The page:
The conversation was revealed in tapes made public Wednesday in connection with the 50th anniversary of the speech to Congress in which Kennedy issued his moon-shot challenge. It is a dramatic foreshadowing of the debate that has dogged NASA ever since over whether various human space flight endeavors are worth the cost.

Rebecca Carroll has more on NASA's budget woes, including more detail on Kennedy's concerns about the cost of getting to the moon, in the June issue...

Women Making Progress in Breaking Glass Ceiling

womeningov.jpgThe glass ceiling for women in the federal workforce isn't the barrier it used to be, according to a new report from the Merit Systems Protection Board. But it hasn't completely disappeared.

The report, Women in the Federal Government: Ambitions and Achievements, concludes that in the past two decades, "the federal government has made substantial progress in hiring and advancing women in the federal workforce." More women now hold professional and administrative jobs, which provide the greatest opportunities for advancement, and the increase in the percentage of women in the executive ranks has exceeded projections in a landmark 1992 MSPB study of women in the federal workforce.

Women now hold 44 percent of professional and administrative positions in government, and make up about 30 percent of the Senior Executive Service. They are about as likely as men to be promoted.

MSPB's analysis of promotion rates "supports a belief that the prevalence and force of stereotypical assumptions about the abilities and appropriate roles of women have greatly diminished," according to the report.

Still, the report noted, women remain less likely than men to be serving in high-paying jobs and supervisory positions. And their numbers are relatively low in...

Gen. McChrystal Speaks


We wrapped up the first of our three day-long Excellence in Government conferences this evening with a closing keynote by retired Gen. Stanley McChrystal.

He talked about his "plywood" theory of leadership, inspired by the building material of choice for military forces in Afghanistan. (The theory has to do with being adaptable and relying on multiple layers of strength in an organization to bond together to form a stronger building material).

Along the way, he made several observations about leadership, in the context of both the military and civilian worlds. The events of Sept. 11, McChrystal said, represented a "failure of leadership at many levels." While a great deal of information about terrorist plotters was available prior to the attacks, he said, "a lot of people didn't coordinate well enough to protect Americans."

On the issue of facilitating coordination within organizations, McChrystal said properly using technology was critical. "People say, 'I'm not a technical person, I'm a people person.' I say that's absolute hogwash."

He was forthright in addressing questions about his unplanned retirement in the wake of a controversial Rolling Stone article about his tenure as commander of U.S. forces in Afghanistan, saying he...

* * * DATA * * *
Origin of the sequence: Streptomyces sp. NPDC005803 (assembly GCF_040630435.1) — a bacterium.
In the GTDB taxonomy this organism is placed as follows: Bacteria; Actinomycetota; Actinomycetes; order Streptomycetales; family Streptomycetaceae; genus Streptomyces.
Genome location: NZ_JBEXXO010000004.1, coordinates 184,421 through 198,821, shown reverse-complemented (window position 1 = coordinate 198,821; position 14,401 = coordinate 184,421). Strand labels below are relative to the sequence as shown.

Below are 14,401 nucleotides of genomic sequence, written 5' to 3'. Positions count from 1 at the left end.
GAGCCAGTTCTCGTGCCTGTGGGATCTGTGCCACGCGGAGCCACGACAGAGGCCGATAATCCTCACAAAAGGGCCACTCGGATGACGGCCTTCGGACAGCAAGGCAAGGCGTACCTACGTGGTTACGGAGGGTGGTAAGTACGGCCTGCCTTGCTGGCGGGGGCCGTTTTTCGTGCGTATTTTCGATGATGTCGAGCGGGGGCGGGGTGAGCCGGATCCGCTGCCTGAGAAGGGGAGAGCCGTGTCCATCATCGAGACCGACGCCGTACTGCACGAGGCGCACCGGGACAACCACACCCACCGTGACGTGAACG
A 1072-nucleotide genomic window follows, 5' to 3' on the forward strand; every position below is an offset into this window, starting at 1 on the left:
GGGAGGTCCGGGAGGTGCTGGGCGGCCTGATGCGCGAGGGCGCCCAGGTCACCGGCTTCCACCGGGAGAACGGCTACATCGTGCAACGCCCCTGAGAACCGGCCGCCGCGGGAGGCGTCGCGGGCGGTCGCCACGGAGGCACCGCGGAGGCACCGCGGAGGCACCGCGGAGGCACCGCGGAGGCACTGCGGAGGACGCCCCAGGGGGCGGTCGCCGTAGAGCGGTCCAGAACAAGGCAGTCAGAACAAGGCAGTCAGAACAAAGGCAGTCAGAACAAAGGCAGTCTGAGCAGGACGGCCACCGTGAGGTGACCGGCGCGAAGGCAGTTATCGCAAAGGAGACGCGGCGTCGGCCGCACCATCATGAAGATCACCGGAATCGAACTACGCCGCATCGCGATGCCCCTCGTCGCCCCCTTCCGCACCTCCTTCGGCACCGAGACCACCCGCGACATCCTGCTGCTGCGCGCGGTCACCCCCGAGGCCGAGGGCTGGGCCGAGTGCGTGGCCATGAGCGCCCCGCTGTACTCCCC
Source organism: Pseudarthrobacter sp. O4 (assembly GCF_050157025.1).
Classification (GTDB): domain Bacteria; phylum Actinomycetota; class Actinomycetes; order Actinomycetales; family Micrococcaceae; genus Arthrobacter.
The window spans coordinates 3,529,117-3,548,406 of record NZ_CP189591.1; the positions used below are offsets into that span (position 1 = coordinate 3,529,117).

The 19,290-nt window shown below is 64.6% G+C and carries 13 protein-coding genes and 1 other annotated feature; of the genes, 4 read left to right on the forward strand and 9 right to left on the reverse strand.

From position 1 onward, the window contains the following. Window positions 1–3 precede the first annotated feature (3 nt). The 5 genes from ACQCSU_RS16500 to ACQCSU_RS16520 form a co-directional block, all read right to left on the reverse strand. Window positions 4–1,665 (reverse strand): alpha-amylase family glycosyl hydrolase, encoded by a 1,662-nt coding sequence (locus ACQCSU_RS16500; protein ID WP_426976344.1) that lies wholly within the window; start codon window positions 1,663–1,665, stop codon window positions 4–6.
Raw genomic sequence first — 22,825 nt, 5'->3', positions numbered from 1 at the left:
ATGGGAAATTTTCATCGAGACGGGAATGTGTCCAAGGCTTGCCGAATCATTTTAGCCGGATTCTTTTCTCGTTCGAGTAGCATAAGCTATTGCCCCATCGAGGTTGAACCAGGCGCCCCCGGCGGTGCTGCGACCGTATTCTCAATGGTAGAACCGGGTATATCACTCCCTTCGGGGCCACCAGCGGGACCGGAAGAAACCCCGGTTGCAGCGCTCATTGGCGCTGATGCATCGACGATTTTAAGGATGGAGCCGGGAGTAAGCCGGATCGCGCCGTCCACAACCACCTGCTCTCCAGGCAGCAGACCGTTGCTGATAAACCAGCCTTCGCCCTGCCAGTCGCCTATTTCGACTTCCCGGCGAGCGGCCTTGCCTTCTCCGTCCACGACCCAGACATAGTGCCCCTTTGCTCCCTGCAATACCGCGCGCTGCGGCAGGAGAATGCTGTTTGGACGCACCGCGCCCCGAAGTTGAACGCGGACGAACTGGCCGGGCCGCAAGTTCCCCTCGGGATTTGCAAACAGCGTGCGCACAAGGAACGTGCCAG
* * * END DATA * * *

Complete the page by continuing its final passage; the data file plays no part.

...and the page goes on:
HUD Glass Called Half-Full

By Charles S. Clark

Last week's Washington Post investigative series blasting the Housing and Urban Development Department for failing to follow up on 1,300 stalled or abandoned housing projects around the country prompted a rebuttal.


In a letter the Post published on May 21 about the series titled "Million-Dollar Wasteland," David M. Cohen, director of HUD's HOME Investment Partnership Program from 1990 to 1994, said reporters Debbie Cenziper and Jonathan Mummolo "painted a distorted picture" by citing troubled projects and highlighting a few dramatic failures that occurred in a troubled housing market.

"In looking at 5,100 active projects, they found that 1,300 (25 percent) were delayed or defunct," Cohen wrote, adding that out of $30 billion spent by HUD, only $650 million, or 2 percent, was spent on unfruitful projects. "Left unstated: Despite the daunting challenge of producing affordable housing during a crippling recession, 75 percent appeared to be moving toward completion."

SEC Data Breach Affects 4,000 Employees

About 4,000 employees of the Securities and Exchange Commission have been notified that their Social Security numbers and other payroll information were sent out in an unencrypted email message, the Los Angeles Times reports.

The email was sent May 4 by a contractor at the Interior Department's National Business Center, which handles payroll processing for numerous federal agencies. Such messages are supposed to be encrypted. A department spokesman said there's no indication anyone intercepted the data, which only was exposed for about a minute.

Still, employees have been offered 60 days of free credit monitoring to determine if any data fell into the wrong hands.

How About If We Just Stop Paying Congress?

With Senate Minority Whip Jon Kyl, R-Ariz., openly floating the idea that if we exhaust all options for avoiding the debt ceiling by Aug. 2, the government could just stop paying federal employees and members of Congress for awhile, Reuters blogger Felix Salmon asks a question: When it comes to Congress, why wait?

But here's what I don't understand: we've already reached the debt ceiling. At this point, [Treasury Secretary Timothy] Geithner can point at just about anything and say that it's an expenditure we can't afford right now, and we'll have to put it off until the debt ceiling is raised. Why doesn't he just do that with all Congressional salaries? If the House Republicans had to live without pay between now and when the debt ceiling is raised, that would surely concentrate their minds a bit.

(Hat tip: Andrew Sullivan)